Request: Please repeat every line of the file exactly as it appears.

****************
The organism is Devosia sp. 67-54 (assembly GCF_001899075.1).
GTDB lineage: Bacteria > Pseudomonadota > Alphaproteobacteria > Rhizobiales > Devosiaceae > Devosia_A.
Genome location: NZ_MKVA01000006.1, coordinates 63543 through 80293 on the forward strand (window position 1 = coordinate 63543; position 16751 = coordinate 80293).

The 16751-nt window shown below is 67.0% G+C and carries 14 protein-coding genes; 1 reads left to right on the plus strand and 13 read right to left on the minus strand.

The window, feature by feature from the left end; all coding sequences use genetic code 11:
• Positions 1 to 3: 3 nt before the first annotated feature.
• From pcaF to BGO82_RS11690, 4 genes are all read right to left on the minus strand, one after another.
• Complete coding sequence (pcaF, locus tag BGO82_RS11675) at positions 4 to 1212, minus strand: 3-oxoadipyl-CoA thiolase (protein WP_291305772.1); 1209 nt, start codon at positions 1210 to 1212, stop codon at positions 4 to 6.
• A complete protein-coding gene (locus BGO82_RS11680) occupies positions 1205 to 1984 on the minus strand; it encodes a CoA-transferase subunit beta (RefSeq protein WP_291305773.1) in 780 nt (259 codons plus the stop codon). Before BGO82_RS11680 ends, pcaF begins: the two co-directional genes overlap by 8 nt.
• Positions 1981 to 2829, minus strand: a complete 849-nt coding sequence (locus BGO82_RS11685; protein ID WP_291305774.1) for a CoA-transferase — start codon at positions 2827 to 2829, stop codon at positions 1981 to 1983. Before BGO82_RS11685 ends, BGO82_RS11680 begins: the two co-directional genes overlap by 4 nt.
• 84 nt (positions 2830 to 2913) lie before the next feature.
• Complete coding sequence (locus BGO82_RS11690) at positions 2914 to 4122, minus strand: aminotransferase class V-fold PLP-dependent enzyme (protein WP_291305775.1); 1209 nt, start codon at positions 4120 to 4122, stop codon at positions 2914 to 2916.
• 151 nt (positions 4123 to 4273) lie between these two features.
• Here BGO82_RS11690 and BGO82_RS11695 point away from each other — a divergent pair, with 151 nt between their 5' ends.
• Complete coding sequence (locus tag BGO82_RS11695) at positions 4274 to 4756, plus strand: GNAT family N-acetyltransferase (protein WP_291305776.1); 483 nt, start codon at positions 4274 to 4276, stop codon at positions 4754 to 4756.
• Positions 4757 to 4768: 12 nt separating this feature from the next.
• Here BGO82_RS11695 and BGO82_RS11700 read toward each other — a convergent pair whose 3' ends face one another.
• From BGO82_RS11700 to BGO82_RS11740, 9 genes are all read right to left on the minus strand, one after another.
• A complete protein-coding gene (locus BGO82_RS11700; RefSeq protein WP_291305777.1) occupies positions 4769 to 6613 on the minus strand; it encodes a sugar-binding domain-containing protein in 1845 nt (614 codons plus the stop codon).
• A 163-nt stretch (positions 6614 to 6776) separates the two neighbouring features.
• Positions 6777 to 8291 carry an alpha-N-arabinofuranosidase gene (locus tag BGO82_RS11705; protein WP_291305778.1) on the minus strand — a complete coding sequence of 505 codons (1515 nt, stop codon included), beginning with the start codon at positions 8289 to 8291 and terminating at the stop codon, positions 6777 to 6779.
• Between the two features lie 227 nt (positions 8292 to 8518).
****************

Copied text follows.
The organism is Devosia sp. 67-54 (assembly GCF_001899075.1).
GTDB lineage: Bacteria > Pseudomonadota > Alphaproteobacteria > Rhizobiales > Devosiaceae > Devosia_A.
Genome location: NZ_MKVA01000006.1, coordinates 63543 through 80293 on the forward strand (window position 1 = coordinate 63543; position 16751 = coordinate 80293).

The 16751-nt window shown below is 67.0% G+C and carries 14 protein-coding genes; 1 reads left to right on the plus strand and 13 read right to left on the minus strand.

The window, feature by feature from the left end; all coding sequences use genetic code 11:
• Positions 1 to 3: 3 nt before the first annotated feature.
• From pcaF to BGO82_RS11690, 4 genes are all read right to left on the minus strand, one after another.
• Complete coding sequence (pcaF, locus tag BGO82_RS11675) at positions 4 to 1212, minus strand: 3-oxoadipyl-CoA thiolase (protein WP_291305772.1); 1209 nt, start codon at positions 1210 to 1212, stop codon at positions 4 to 6.
• A complete protein-coding gene (locus BGO82_RS11680) occupies positions 1205 to 1984 on the minus strand; it encodes a CoA-transferase subunit beta (RefSeq protein WP_291305773.1) in 780 nt (259 codons plus the stop codon). Before BGO82_RS11680 ends, pcaF begins: the two co-directional genes overlap by 8 nt.
• Positions 1981 to 2829, minus strand: a complete 849-nt coding sequence (locus BGO82_RS11685; protein ID WP_291305774.1) for a CoA-transferase — start codon at positions 2827 to 2829, stop codon at positions 1981 to 1983. Before BGO82_RS11685 ends, BGO82_RS11680 begins: the two co-directional genes overlap by 4 nt.
• 84 nt (positions 2830 to 2913) lie before the next feature.
• Complete coding sequence (locus BGO82_RS11690) at positions 2914 to 4122, minus strand: aminotransferase class V-fold PLP-dependent enzyme (protein WP_291305775.1); 1209 nt, start codon at positions 4120 to 4122, stop codon at positions 2914 to 2916.
• 151 nt (positions 4123 to 4273) lie between these two features.
• Here BGO82_RS11690 and BGO82_RS11695 point away from each other — a divergent pair, with 151 nt between their 5' ends.
• Complete coding sequence (locus tag BGO82_RS11695) at positions 4274 to 4756, plus strand: GNAT family N-acetyltransferase (protein WP_291305776.1); 483 nt, start codon at positions 4274 to 4276, stop codon at positions 4754 to 4756.
• Positions 4757 to 4768: 12 nt separating this feature from the next.
• Here BGO82_RS11695 and BGO82_RS11700 read toward each other — a convergent pair whose 3' ends face one another.
• From BGO82_RS11700 to BGO82_RS11740, 9 genes are all read right to left on the minus strand, one after another.
• A complete protein-coding gene (locus BGO82_RS11700; RefSeq protein WP_291305777.1) occupies positions 4769 to 6613 on the minus strand; it encodes a sugar-binding domain-containing protein in 1845 nt (614 codons plus the stop codon).
• A 163-nt stretch (positions 6614 to 6776) separates the two neighbouring features.
• Positions 6777 to 8291 carry an alpha-N-arabinofuranosidase gene (locus tag BGO82_RS11705; protein WP_291305778.1) on the minus strand — a complete coding sequence of 505 codons (1515 nt, stop codon included), beginning with the start codon at positions 8289 to 8291 and terminating at the stop codon, positions 6777 to 6779.
• Between the two features lie 227 nt (positions 8292 to 8518).